Tuesday, November 13, 2012

Journey to the heart of cocoa (part four)

Slava, 2012 Future Business Leader award winner, sponsored by Mars is back with his last post today. Today he talks us through his experience of making chocolate from scratch and what he feels this trip taught him,

Aspiring chocolatier apprentice:
As my trip drew to a close, I got the opportunity to witness the art and magic of chocolate making. For a day, I became a chocolatier apprentice and learned a lot about the old traditions, secrets and techniques of turning fermented cocoa beans into the delicious extract we know as chocolate. My lesson started with the roasting of cocoa beans and my master Alicio guided me through the entire process of blending, conching and tempering of chocolate. I was surprised to learn that white chocolate is made of cocoa butter, which is separated from cocoa liquor in the process of chocolate creation. Finally, I poured the chocolate liquor into the mould and after a few hours I could proudly present my fresh chocolate bars to the MCCS team. Alicio told me that making chocolate the traditional way is an art that requires a lot of patience and skill. Even small variations in the fermenting, drying, roasting or blending processes can cause differences in flavor and quality. There are over 120 distinctive attributes in the taste of chocolate. That is, a particular chocolate type can be more or less sour, bitter, sticky, smoky, fruity etc. However, an average person can only recognize ten different attributes by tasting chocolate. The only person who can taste up to 60 individual attributes is Ed Seguine, who works as a chocolate taste expert for Mars. He has also contributed to the sequencing and annotating of the cocoa genome, playing a key role in the identification of flavor attributes.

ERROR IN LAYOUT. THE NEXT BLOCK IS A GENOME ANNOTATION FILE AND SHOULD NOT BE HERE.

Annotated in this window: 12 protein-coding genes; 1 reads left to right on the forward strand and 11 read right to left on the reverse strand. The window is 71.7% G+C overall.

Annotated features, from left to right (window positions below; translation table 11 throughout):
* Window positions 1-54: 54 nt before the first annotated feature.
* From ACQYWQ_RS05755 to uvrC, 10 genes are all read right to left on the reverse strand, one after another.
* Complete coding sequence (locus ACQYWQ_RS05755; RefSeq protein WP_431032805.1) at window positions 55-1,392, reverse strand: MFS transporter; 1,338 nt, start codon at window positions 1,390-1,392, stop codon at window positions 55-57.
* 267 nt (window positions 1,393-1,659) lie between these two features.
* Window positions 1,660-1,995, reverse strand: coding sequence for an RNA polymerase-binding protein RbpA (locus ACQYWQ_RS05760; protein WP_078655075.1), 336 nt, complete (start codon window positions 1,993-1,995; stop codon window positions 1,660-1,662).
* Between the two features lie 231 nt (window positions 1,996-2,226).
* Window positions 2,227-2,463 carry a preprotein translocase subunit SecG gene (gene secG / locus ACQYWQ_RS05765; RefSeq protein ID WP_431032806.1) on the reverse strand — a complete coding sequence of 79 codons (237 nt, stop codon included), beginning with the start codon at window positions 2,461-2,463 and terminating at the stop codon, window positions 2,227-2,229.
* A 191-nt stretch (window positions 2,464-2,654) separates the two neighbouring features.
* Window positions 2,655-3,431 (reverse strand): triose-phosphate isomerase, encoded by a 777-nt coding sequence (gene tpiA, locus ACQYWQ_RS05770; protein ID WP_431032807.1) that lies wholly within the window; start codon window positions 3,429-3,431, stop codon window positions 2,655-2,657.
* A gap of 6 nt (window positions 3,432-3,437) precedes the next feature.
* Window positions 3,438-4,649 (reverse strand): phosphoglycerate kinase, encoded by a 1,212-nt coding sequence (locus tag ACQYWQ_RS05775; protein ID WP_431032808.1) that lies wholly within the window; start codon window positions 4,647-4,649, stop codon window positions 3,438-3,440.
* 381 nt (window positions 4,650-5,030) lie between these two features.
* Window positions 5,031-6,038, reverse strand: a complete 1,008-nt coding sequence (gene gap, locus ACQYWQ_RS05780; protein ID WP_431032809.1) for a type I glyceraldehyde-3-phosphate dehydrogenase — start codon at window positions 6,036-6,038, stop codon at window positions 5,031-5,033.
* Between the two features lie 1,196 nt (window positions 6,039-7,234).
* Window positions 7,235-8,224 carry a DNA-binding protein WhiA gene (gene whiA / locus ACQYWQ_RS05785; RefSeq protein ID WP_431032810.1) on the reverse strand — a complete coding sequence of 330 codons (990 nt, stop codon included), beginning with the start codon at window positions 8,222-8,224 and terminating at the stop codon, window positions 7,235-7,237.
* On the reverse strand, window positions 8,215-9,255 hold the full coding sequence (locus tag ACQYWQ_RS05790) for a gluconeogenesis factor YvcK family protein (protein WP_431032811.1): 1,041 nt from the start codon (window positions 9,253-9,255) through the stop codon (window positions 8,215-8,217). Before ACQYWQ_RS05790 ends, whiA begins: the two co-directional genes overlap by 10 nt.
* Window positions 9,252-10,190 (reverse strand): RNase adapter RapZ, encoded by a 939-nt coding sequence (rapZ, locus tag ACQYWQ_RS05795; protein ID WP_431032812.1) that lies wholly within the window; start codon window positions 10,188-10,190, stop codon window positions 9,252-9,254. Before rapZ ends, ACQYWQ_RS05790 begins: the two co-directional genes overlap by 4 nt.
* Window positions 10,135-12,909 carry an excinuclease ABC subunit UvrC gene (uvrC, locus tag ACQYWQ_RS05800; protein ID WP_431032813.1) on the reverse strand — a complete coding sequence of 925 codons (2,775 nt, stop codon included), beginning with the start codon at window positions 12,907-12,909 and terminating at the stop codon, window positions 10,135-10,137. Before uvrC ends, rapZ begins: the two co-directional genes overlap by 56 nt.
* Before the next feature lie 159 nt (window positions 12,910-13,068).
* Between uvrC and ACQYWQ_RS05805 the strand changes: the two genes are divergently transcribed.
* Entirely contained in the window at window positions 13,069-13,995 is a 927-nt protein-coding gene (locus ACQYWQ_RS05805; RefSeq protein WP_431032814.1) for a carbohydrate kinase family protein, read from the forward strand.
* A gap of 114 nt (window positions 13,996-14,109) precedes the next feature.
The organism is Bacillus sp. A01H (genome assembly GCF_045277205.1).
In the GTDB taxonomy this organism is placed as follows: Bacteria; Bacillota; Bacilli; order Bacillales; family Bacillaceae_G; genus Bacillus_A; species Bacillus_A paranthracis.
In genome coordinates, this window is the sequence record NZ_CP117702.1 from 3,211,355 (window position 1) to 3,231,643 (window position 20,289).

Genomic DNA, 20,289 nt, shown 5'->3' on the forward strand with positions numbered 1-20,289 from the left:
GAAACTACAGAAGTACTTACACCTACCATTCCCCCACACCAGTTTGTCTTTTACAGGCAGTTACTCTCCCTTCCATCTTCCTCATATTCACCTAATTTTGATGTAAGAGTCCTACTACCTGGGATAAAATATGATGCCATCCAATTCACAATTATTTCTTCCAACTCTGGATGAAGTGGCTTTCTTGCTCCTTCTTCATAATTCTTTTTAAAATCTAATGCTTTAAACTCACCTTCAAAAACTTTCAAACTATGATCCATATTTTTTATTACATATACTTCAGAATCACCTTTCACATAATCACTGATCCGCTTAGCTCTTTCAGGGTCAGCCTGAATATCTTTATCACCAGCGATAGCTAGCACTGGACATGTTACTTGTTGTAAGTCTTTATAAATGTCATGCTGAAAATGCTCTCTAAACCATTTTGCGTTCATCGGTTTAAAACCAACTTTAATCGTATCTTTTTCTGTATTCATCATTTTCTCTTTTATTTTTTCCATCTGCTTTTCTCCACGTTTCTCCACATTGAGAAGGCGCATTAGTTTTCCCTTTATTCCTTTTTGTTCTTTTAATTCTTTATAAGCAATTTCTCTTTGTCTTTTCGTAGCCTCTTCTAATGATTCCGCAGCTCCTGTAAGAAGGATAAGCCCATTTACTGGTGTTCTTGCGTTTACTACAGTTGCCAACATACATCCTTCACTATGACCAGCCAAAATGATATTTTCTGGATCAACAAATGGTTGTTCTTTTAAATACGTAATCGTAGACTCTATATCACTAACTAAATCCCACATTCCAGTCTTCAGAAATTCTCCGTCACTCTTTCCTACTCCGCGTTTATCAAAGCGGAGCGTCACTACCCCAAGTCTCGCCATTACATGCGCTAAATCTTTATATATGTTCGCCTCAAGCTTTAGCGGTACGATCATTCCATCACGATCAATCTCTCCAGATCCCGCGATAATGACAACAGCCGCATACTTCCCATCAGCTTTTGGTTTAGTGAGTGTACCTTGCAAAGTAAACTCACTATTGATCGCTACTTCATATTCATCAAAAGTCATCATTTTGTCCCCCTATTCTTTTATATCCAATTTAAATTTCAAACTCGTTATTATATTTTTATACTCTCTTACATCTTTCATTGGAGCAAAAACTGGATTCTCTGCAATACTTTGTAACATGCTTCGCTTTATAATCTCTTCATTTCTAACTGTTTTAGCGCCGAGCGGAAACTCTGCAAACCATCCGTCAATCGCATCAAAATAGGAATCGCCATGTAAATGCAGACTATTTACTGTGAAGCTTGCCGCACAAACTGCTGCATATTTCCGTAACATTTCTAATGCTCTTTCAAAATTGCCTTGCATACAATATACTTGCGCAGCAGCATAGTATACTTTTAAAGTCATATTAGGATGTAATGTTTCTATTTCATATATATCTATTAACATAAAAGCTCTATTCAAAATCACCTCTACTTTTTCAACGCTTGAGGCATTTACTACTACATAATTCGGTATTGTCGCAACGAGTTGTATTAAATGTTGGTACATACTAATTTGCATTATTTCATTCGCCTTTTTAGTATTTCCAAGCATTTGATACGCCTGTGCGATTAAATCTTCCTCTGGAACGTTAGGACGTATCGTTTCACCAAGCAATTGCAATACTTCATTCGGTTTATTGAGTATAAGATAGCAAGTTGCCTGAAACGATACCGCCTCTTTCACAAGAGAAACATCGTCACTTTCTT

Achieving life goals:
The major highlight of the trip for me was the opportunity to plant my own cocoa tree in the rain forest, with my name tag on it. In my home country, there is a saying that a man has to do three things in his life: to build a house, to bring up a son and to plant a tree. I was delighted to be able to accomplish at least one of these goals. In four years, just in time for the Rio 2016 Olympic games the tree will develop its first pods and hopefully be part of the renaissance of cocoa culture in Bahia.
During my trip to Brazil I learned more than I could have dreamed of in such a short time period. Being exposed to a different culture has given me a deeper understanding of our responsibility for the world. Indeed, the entire trip has become an enriching and touching experience for me, which surpassed all my expectations and helped me to gain new perspectives, as well as to contribute my share to improving the status quo of the people of Bahia. Ralph Waldo Emerson once said: ‘Do not go where the path may lead, go instead where there is no path and leave a trail. ’In this respect, I hope that many other students and young professionals will follow this trail to Bahia and contribute their share to the reconstruction and revitalisation of this diverse and exciting region.

 The finished products. 

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